“You have transformed my sibling?s life for the better?

?My psychiatrist recommended Restorative yoga with Jayne and it has reduced my chronic tension by 50%?

??Your Sleep Aid Audio (yoga to help you get a good nights sleep) has made a real difference in our lives?

?I have taken yoga courses over the years to deal with stress, anxiety and depression. ?Yoga was of great benefit to me. I can see the need and benefit of offering yoga to the more vulnerable members of society–i.e. those with mental health issues and financial difficulties as the two often go hand in hand. “

“Yoga is a wellness solution,?which benefits the mind, body, spirit as well as the community and society in the long run. ?It is also a relatively inexpensive?solution aside from the pay for the instructor. ?It also doesn’t require drugs or a lot of specialized equipment. “

Story from a 23 year old ?client

I have had the opportunity to be involved in yoga classes for some time, even when I was in the more acute stages of my psychosis.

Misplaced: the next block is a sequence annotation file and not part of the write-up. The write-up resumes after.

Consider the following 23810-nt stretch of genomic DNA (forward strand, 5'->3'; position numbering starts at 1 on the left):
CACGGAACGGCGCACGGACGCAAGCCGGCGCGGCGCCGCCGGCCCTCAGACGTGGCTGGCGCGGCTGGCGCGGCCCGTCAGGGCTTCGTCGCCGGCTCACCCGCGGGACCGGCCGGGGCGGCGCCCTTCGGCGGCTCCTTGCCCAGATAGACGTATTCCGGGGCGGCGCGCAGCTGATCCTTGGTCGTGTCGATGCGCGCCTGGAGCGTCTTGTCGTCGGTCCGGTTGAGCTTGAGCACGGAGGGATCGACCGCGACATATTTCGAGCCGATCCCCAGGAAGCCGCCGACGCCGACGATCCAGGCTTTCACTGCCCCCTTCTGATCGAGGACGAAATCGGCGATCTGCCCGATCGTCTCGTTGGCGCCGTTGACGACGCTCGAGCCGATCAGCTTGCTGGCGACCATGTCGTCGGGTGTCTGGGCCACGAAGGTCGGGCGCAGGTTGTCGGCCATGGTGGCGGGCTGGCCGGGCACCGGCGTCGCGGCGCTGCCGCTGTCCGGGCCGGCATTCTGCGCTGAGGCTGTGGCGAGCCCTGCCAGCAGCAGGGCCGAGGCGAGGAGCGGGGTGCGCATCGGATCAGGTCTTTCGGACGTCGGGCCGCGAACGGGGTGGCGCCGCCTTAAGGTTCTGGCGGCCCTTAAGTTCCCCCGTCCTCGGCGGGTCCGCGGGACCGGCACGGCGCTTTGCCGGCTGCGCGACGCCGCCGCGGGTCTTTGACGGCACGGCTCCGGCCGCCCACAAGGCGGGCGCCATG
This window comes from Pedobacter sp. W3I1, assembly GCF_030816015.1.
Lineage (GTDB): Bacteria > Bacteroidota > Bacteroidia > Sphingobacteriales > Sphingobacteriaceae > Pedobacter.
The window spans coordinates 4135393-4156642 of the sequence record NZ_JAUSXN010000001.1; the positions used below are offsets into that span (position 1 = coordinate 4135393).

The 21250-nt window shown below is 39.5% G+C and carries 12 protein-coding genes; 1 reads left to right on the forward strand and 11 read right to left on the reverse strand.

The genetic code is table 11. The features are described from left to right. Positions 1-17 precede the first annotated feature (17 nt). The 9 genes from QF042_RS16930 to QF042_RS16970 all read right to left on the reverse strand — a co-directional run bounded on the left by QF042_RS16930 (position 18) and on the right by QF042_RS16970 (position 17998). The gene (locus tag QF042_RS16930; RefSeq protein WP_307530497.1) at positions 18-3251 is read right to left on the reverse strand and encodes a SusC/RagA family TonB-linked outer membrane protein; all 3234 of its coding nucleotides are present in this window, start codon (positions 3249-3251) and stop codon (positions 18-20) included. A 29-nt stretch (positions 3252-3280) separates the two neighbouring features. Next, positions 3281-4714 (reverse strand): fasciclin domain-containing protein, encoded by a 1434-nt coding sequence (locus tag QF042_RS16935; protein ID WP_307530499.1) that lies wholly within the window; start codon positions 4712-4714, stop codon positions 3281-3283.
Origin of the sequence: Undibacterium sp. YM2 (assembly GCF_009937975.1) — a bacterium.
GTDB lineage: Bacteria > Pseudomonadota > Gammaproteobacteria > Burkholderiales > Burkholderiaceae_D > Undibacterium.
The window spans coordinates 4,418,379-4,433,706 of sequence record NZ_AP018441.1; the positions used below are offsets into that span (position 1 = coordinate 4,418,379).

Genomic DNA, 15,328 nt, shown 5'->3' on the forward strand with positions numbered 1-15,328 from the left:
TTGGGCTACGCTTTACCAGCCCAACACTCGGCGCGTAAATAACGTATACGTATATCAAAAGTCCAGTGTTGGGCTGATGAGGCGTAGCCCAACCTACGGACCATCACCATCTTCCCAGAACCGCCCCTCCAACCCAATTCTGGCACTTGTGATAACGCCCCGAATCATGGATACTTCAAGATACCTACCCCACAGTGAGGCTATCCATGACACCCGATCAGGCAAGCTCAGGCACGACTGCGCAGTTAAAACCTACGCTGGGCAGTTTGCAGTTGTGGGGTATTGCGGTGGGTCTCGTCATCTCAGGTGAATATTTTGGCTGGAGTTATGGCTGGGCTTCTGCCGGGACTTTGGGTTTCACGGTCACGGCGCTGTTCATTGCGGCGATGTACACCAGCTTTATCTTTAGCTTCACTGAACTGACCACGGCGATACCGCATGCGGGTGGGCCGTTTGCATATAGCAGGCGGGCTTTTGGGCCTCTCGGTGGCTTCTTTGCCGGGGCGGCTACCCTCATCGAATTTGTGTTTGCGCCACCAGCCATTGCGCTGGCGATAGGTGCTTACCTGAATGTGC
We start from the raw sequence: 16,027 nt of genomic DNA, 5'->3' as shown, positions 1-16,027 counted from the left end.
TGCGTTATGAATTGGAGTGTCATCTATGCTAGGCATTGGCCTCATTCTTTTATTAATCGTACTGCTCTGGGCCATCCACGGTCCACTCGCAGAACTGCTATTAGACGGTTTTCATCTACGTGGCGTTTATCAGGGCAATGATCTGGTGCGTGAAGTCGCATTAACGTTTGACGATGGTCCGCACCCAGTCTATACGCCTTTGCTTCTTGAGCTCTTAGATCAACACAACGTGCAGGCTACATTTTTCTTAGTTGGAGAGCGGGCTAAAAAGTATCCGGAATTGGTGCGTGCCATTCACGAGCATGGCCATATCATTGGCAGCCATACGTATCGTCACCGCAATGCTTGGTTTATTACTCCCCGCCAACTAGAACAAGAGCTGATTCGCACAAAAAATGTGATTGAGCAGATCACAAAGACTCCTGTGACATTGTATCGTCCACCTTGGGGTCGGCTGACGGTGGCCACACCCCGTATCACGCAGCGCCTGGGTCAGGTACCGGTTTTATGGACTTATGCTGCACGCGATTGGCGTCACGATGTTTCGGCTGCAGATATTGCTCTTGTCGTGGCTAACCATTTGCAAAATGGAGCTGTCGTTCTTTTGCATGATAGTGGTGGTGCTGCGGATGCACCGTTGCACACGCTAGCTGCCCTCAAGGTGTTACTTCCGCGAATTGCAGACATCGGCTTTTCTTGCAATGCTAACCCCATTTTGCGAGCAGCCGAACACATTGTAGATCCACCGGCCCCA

Yoga classes have helped me in many ways, including the following:

  • Learning to use my breathing as a calming strategy. (I use this almost daily and probably many times in a day.)
  • Focusing myself to stay out of my thoughts.
  • Increasing my awareness of what is happening in my body and using poses to release tension.
  • Restorative yoga has helped to give my muscles a message to relax, which has decreased headaches, neck and shoulder tension and even dizziness that is created at times by the level of tension in my muscles.
  • After a yoga class the decrease in tension in my body decreases my anxiety level and this can last into the next day.
  • I am able to sleep better and am also more alert during the day.
  • Yoga provides increased motivation to be healthy.

Yoga can assist ?in coping with the symptoms of serious mental health challenges.

Testimonial from a Caregiver

Mental health challenges affect not only the person with the illness but their family as well. My daughter’s journey with schizophrenia and anxiety has meant high levels of stress which we all know creates physical symptoms as well. I feel that yoga has been part of the self care that I have needed to pay attention to so that I have the resources to be helpful to my daughter in her recovery. Parents/caregivers can get lost in the daily struggles of their ill family member and forget about their own needs.

My daughter and I have taken yoga classes together which has helped her feel comfortable going when she is anxious and fearful.

Yoga itself has helped me to relax, eased muscle tension and increased my feelings of physical well being. After a class I feel re-energized to deal with daily demands and struggles.